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Frances03

The Chex Issue

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I think we should also be quite clear - are we talking about the flavored varieties, or the plain corn or rice ones? I've had issues with the chocolate and cinnamon flavors. I can't say for sure that it was gluten, but it seemed similar. (My reactions are neither extremely intense nor extraordinarily unique from other things that can cause bloating/loose stool/abdominal pain.) The plain corn and rice ones I've had no problem with.

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We got sick from all varieties, but more so from the honey-nut. Which really bummed me out, b/c they are really good. But we are really, really sensitive. We eat plenty of other whole grains just fine, I make brown rice/sorghum bread every day.

While I am annoyed at the situation, and don't think GM's manufacturing process for Chex is what it should be, I don't think I'd really want any media attention or anything like that. I sent an e-mail, and that's as far as I'll take it. Simply b/c I don't want any of the small companies, who make excellent gluten free products that I can feed my kids, to fear litigation, increase their prices, or go away completely. I do need those products, but I can live w/out Chex.

Since I'm rambling on about the subject...I went and read the actual proposal by the FDA to set a standard for gluten free labeling. I saw the loophole that allows Rice Dream to now exclude the barley malt from their labeling. Anyway, it was interesting to read.

I do like that my wheat free tamari is certified gluten free by the GFCO....it would be nice if more companies used them.

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Perhaps Chex has removed the gluten free label for the exact reasons discussed in this thread. They no longer will assume the responsibility of the assurance of a gluten free products (although no gluten ingredients are used). And they are under no obligation to do so. This puts the responsibility on the consumer, exactly where it should be.

I read labels and if a company clearly list all ingredients, I'm fine with that. If I consume a product that makes me ill, I don't buy it anymore.

Great inroads have been made in product labeling in just a few short years, but sometimes it's a giant leap backwards.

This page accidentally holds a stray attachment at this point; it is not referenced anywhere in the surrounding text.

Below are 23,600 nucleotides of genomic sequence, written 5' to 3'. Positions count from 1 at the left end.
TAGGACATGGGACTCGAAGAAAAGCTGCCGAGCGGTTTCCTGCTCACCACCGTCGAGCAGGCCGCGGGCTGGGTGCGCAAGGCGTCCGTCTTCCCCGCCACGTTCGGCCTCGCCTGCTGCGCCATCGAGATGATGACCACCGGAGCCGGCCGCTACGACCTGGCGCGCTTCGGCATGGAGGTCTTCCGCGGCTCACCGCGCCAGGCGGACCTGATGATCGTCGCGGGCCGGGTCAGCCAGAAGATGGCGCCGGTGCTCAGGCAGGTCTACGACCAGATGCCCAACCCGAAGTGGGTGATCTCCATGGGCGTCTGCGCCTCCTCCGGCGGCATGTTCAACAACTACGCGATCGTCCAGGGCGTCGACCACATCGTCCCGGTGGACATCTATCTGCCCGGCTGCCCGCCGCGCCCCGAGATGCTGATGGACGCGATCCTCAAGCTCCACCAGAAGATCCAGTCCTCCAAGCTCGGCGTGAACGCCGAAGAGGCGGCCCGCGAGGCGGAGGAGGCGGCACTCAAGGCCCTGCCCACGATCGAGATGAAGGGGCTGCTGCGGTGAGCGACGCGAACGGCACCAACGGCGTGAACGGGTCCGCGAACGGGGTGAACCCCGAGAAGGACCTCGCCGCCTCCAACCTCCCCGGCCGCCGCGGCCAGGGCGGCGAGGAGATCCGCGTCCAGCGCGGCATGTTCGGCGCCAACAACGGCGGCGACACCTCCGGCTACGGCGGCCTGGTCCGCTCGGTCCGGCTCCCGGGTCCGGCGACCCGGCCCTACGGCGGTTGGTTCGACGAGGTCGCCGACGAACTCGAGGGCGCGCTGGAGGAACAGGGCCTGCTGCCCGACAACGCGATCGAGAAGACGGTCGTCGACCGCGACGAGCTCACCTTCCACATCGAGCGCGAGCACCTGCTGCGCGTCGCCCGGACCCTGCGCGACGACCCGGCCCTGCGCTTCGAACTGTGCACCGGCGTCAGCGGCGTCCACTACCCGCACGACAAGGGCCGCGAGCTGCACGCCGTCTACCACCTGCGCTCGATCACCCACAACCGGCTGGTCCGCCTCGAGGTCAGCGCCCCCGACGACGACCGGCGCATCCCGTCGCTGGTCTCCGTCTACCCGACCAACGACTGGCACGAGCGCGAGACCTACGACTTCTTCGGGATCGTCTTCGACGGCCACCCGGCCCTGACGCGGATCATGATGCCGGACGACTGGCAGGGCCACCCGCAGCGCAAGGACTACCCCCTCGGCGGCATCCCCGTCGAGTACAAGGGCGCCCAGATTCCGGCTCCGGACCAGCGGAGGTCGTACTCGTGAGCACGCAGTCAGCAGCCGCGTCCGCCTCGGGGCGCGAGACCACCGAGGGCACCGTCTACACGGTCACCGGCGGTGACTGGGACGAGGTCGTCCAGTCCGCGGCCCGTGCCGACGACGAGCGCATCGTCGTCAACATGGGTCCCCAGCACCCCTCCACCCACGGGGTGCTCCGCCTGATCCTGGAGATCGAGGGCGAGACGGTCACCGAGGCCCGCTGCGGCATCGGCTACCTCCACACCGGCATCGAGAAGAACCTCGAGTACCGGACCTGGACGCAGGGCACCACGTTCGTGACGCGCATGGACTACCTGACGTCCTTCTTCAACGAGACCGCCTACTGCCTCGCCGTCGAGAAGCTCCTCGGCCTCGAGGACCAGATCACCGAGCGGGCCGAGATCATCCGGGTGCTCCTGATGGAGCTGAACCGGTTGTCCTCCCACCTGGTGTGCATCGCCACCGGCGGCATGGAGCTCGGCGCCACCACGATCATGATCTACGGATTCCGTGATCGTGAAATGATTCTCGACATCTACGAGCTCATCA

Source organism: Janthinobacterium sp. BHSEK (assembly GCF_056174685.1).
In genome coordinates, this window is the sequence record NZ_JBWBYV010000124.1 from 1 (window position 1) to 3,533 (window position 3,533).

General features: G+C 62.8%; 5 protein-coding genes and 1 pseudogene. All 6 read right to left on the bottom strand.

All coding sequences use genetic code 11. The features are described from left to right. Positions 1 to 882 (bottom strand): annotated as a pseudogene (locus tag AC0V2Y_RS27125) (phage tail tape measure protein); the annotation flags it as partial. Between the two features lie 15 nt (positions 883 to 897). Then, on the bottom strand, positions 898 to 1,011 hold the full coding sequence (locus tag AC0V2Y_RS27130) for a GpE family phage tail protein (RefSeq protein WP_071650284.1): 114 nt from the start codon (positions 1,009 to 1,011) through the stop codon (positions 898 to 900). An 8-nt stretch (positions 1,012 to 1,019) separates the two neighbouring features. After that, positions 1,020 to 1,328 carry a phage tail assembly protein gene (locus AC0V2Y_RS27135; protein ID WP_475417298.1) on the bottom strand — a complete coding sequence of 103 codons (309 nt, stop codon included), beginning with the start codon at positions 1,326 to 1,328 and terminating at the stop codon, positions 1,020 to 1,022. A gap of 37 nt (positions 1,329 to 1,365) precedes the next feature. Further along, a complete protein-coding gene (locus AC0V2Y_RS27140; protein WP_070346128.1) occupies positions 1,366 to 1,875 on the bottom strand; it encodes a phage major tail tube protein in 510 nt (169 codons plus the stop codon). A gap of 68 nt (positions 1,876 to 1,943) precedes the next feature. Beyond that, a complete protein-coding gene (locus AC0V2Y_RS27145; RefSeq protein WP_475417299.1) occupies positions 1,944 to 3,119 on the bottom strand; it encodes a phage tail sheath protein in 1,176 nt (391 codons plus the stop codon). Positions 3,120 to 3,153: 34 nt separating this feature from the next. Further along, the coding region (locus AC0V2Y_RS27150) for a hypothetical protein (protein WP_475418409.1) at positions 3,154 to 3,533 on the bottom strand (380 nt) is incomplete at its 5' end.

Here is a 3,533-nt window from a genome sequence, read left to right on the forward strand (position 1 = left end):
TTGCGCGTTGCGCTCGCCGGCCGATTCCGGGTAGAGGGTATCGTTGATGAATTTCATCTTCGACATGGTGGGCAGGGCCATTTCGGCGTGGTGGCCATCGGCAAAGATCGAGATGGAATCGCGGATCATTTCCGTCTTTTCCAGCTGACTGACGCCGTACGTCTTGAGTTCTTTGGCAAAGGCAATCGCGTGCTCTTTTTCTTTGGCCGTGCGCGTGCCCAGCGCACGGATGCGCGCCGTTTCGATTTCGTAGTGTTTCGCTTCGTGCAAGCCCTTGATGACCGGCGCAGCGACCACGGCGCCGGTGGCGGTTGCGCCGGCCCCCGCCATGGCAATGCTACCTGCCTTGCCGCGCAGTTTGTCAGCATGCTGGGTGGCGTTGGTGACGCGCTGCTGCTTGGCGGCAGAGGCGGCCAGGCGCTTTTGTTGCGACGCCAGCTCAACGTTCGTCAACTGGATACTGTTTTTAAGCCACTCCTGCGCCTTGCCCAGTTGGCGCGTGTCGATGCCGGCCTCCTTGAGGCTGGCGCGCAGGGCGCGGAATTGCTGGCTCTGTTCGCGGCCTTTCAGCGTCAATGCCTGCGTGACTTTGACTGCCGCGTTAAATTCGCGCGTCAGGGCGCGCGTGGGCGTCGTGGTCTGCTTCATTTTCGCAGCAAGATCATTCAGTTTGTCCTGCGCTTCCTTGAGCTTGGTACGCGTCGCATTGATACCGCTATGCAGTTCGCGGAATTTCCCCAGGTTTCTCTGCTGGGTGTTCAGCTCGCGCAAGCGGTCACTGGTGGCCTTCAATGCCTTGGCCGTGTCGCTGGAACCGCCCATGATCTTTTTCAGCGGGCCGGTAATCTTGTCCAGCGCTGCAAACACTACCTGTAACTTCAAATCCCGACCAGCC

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Perhaps Chex has removed the gluten free label for the exact reasons discussed in this thread. They no long will assume the responsibility of the assurance of a gluten free products (although no gluten ingredients are used). And they are under no obligation to do so. This puts the responsibility on the consumer, exactly where it should be.

I read labels and if a company clearly list all ingredients, I'm fine with that. If I consume a product that makes me ill, I don't buy it anymore.

Great inroads have been made in product labeling in just a few short years, but sometimes it's a giant leap backwards.

I do the same.

I worry about what is going to happen to naturally gluten-free products if companies fear litigation or similar unfavorable action. We certainly don't need less gluten-free products.

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I'm annoyed. I could have SWORN I heard/read/was told that they had a gluten free facility for the gluten free chex!! I just called them after reading the other thread on here about cinnamon chex. I get so tired of reading the same thing over and over, I decided to just find out for myself what the heck is going on, I really dont see how someone could get wheat chex in their cinnamon chex, etc! Well, the person I just spoke to told me they do NOT have a gluten free facility! In fact they are just like any other company that "cleans their lines well" before they run the gluten free chex, and they test them for gluten. But how often do they test them?? Do they test every batch?? Do they allow a certain amount of gluten and still call it "gluten free"??? Well, I asked that last question, and the girl said she had never heard of that, but she would research it and call me back. I swear if they call and tell me they allow a certain amount of gluten in those darn chex, I'm never buying a damn box again!!! And I have 4 boxes here right now! I was about to make chex mix! I think we should all start writing letters telling them we want a gluten free facility for chex!